Challenged books of 2009 include the dictionary

Posted: Thursday, September 30, 2010

In celebration of Banned Books Week, observed this year from Sept. 25 through Oct. 2, the American Library Association has released a list of books challenged or banned in 2009. This year's list includes a particularly scandalous volume, the Merriam Webster Collegiate Dictionary, challenged at a Menifee, Calif. school for inclusion of the term "oral sex." According to the ALA, the book was pulled in response to the challenge, and the school district is considering a permanent classroom ban.

In addition to the dictionary, the list includes "A Prayer for Owen Meany," by John Irving (at a Pelham, Mass. school, for language and sexuality), "Anne Frank: DIary of a Young Girl," by Anne Frank ( at a Culpeper County, Va. school, for sexual material and homosexual themes); "The Bean Trees," by Barbara Kingsolver (at a Saugus, Calif. school, for sexual scenes and vulgar language); and "Song of Soloom," by Toni Morrison (at a Shelby, Mich. school, for objectionable content).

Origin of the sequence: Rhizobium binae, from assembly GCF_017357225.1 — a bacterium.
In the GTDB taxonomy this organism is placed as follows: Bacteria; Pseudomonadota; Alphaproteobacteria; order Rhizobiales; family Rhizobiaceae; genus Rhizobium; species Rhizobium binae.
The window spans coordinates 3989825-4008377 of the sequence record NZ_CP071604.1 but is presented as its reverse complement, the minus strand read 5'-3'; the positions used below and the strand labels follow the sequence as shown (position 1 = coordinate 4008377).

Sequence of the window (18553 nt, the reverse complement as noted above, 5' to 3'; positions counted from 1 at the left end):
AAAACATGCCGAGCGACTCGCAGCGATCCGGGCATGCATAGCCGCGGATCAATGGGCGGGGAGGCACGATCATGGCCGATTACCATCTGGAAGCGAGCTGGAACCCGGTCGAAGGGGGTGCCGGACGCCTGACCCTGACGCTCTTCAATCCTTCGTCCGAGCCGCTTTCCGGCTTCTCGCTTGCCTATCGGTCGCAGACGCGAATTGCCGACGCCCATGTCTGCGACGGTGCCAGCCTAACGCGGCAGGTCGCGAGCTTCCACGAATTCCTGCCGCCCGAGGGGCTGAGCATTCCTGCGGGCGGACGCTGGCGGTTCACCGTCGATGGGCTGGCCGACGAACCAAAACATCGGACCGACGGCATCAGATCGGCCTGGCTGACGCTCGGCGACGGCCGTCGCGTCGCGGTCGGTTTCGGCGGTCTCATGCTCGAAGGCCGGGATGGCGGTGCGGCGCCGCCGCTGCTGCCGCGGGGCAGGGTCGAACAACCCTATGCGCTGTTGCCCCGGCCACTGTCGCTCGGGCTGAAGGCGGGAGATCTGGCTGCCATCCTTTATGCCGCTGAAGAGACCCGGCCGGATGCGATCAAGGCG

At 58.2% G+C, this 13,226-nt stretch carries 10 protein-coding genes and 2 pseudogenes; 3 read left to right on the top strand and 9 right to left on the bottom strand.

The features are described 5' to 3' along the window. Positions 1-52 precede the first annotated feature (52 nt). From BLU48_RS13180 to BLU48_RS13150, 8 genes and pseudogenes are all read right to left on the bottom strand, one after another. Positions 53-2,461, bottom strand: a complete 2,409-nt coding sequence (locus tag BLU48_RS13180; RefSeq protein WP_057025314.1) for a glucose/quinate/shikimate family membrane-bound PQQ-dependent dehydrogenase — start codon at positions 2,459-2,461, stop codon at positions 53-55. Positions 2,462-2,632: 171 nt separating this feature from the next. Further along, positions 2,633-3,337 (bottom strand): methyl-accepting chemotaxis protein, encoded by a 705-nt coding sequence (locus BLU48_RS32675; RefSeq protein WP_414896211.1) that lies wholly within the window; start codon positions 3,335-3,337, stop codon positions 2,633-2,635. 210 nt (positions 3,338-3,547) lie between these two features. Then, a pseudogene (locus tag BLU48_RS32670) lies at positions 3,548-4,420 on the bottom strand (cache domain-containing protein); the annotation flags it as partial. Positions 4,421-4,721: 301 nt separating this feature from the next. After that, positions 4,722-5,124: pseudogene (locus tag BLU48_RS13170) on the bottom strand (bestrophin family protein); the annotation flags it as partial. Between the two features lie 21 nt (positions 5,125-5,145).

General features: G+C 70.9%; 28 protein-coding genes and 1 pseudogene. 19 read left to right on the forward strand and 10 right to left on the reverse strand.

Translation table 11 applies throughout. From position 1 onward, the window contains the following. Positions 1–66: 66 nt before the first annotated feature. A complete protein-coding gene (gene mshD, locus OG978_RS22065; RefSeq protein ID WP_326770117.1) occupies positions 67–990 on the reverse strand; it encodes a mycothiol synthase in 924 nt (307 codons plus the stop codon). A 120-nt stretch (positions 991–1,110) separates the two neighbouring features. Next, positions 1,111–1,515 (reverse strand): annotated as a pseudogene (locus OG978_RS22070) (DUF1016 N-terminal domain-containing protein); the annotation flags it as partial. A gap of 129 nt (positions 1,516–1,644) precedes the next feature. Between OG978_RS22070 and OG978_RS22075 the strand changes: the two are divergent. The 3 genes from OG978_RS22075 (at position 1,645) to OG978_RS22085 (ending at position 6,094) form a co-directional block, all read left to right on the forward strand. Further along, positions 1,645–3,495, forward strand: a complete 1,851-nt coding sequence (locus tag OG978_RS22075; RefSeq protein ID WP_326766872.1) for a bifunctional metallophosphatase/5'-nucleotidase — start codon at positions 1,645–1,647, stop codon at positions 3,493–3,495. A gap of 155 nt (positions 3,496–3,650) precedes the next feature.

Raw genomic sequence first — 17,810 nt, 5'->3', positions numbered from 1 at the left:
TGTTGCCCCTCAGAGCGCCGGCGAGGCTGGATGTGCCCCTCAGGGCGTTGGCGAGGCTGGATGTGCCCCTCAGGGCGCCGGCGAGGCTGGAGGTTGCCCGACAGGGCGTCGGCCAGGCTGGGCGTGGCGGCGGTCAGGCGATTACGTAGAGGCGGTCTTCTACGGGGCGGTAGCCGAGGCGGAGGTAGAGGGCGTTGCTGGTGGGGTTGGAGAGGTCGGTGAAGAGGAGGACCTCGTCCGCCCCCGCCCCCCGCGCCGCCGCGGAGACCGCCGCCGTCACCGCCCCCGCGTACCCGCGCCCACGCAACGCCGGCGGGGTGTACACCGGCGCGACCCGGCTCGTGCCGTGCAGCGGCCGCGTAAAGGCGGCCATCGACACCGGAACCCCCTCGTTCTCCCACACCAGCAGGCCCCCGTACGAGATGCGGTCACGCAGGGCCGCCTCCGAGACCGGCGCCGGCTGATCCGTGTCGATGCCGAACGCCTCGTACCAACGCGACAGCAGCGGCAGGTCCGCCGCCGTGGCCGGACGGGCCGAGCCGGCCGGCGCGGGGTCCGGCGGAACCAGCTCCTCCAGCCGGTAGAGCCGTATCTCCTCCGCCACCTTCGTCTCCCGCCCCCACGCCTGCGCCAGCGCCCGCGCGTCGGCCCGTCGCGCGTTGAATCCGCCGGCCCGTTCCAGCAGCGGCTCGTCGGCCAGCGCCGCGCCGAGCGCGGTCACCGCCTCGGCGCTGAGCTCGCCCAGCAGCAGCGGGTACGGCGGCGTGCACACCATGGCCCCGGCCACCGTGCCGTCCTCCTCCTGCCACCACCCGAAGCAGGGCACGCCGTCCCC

Banned Books Week was launched in 1982 in response to an increase in the number of challenges to books in schools, bookstores and libraries. Sex, profanity, and racism are still the primary categories of objections, and most complaints do not represent requests to ban the books, but to remove materials or make them inaccessible to certain grade levels.

The most challenged titles of 2009 included "To Kill a Mockingbird," by Harper Lee; the "Twilight" series, by Stephanie Meyer.; and "Catcher in the Rye," by J.D. Salinger.

The ALA encourages readers to check out challenged titles personally. To view the whole list, visit www.ala.org/ala/issuesadvocacy/banned/bannedbooksweek/



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